Jump to content

vocal fatigue

Rate this topic


frisbeeman
 Share

Recommended Posts

So I sang too much yesterday and ended up with a bit of a sore throat. Today my throat was better but I thought it would be a good idea to not sing anyway. However, I decided to go through a quieter and not quite as rangy vocal warm up just to get my vocalcords stretched out. Was that a good idea or should I just shut up? I didn't feel any strain today when vocalizing but I probably will take tomorrow off as well just to be safe.

Link to comment
Share on other sites

Here's how you know if you need to rest your voice. Sing stuff in falsetto/head voice for a few minutes, as soft as you normally can. If you any hear problems that aren't usually there (e.g. notes cutting out, not starting immediately, gaps in range, loss of range, weird sounds, big loss of cord closure), if anything's just behaving weird, then your folds are probably swollen. In this case you need rest if you want to heal as fast as possible. This doesn't have to be extreme rest. What I do is I will try to keep my speaking infrequent, correct technique, and occasionally throughout the day I'll do some light lip trills, or humming, or singing into a straw - anything light and with the mouth closed, because that kind of stuff is the most therapeutic to the voice and the only goal here is to heal. And most importantly, above all, be sure to get a full night's sleep (this is where the TRUE vocal rest happens).

Also, hydration and steam are also a great idea. Doing that light vocalizing in the shower, very good idea.

So that's what you can do to help yourself heal if there are problems in your soft singing. Mostly rest, and some gentle stuff.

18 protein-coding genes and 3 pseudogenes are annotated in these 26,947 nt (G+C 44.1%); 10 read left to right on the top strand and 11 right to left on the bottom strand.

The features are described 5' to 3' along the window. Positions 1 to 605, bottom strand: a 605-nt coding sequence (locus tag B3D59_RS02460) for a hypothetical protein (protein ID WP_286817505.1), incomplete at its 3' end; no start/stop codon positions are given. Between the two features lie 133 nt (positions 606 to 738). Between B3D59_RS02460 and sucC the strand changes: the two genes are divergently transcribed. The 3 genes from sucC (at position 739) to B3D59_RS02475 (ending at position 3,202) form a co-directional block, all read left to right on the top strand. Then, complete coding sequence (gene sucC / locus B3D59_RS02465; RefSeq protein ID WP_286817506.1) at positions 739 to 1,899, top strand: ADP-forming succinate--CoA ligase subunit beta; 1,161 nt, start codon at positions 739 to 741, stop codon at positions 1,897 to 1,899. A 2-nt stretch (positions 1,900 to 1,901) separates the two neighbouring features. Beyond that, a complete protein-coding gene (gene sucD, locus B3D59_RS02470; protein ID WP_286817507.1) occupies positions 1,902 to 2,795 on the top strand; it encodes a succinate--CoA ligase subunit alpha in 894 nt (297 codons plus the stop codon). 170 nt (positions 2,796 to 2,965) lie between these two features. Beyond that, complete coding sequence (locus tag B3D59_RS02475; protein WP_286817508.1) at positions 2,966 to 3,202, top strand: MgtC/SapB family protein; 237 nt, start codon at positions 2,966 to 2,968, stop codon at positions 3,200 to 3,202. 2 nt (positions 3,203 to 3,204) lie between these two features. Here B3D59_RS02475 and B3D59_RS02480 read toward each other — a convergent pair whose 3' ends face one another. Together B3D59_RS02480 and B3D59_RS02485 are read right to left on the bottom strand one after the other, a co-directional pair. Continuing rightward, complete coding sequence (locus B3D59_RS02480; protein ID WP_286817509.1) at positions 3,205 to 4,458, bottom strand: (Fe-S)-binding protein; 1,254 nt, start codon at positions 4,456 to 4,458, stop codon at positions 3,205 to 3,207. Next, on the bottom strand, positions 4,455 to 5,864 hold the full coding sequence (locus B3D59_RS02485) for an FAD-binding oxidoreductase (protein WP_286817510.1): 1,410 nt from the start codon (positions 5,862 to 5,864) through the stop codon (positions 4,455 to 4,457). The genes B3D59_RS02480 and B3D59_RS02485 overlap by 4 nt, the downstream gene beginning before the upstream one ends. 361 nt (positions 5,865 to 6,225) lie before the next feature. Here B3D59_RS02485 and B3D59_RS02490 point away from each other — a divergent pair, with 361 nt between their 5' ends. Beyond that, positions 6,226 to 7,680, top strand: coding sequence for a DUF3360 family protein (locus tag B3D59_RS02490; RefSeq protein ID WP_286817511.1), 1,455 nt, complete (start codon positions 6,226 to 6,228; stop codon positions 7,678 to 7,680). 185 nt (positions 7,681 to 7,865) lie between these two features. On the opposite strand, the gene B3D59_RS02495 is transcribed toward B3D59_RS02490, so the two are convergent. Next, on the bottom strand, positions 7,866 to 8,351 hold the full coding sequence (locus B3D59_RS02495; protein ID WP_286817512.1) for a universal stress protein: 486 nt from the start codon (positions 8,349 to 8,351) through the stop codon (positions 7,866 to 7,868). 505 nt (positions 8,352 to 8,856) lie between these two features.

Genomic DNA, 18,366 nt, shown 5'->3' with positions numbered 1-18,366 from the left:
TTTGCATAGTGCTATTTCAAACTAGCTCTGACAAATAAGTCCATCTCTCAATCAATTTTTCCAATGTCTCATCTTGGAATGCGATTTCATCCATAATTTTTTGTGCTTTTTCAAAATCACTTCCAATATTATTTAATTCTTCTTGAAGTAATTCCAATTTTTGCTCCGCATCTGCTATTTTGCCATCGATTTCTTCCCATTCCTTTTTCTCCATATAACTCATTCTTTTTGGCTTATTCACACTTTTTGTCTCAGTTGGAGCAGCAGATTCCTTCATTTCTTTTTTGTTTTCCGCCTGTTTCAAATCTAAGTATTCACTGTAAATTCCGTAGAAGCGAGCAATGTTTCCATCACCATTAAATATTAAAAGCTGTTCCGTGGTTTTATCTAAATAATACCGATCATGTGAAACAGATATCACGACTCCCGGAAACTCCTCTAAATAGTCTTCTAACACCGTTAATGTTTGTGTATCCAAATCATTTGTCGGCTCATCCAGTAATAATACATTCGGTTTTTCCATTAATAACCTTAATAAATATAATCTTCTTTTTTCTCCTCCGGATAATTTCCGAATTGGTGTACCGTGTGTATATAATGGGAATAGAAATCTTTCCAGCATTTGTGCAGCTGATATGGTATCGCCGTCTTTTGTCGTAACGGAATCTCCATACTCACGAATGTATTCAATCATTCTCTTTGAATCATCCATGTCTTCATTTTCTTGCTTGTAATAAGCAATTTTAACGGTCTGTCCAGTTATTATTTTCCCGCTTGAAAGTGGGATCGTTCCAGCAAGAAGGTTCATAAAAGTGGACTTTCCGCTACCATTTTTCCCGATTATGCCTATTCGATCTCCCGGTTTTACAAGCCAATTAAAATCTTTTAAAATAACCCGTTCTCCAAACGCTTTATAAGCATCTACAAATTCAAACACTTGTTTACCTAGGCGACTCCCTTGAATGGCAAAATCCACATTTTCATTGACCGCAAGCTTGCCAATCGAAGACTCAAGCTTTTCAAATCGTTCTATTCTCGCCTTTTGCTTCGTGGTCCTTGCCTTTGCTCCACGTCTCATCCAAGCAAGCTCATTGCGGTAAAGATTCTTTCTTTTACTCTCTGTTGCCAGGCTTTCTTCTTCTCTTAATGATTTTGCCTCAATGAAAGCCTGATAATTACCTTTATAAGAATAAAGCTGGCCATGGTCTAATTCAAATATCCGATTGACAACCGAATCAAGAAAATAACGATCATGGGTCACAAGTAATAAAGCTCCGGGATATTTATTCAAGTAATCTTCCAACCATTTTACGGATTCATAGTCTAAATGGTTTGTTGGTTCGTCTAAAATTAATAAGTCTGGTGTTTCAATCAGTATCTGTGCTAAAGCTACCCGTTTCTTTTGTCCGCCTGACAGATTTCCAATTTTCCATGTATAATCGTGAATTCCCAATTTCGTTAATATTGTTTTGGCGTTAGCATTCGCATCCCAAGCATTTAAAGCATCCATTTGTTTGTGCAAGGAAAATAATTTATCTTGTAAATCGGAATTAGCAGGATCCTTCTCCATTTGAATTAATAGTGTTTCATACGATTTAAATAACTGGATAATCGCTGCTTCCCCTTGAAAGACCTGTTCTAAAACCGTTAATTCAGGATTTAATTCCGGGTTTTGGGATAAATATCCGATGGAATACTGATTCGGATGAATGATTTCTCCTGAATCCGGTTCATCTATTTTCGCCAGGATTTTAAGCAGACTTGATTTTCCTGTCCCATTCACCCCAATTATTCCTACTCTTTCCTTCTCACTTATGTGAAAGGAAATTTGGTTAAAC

On the other hand, if you sing in this soft voice and everything is operating fine like any ol' normal vocal day, then there's no need to rest, doing normal vocalizing, just a little less aggressively, is fine and a very good idea.

disclaimer: I'm not a pro vocal doctor or anything. Anything I say here could be wrong. This is just based on my limited experience, vocal training, and minimal internet research.

Link to comment
Share on other sites

All of the above.

I injure my voice twice. Not causing soreness, at least that I could detect. But I had loss of range, tone, fine control. And recuperation was a combination of rest, not pushing the voice, very soft, falsetto-like descending slides, nor more than about 10 minutes at a time, twice a day.

And changing technique, part of which was learning not to do something stupid more than twice in a row. :lol:

And yes, going back to good technique and getting in the habit of that.

Link to comment
Share on other sites

Create an account or sign in to comment

You need to be a member in order to leave a comment

Create an account

Sign up for a new account in our community. It's easy!

Register a new account

Sign in

Already have an account? Sign in here.

Sign In Now
 Share

×
×
  • Create New...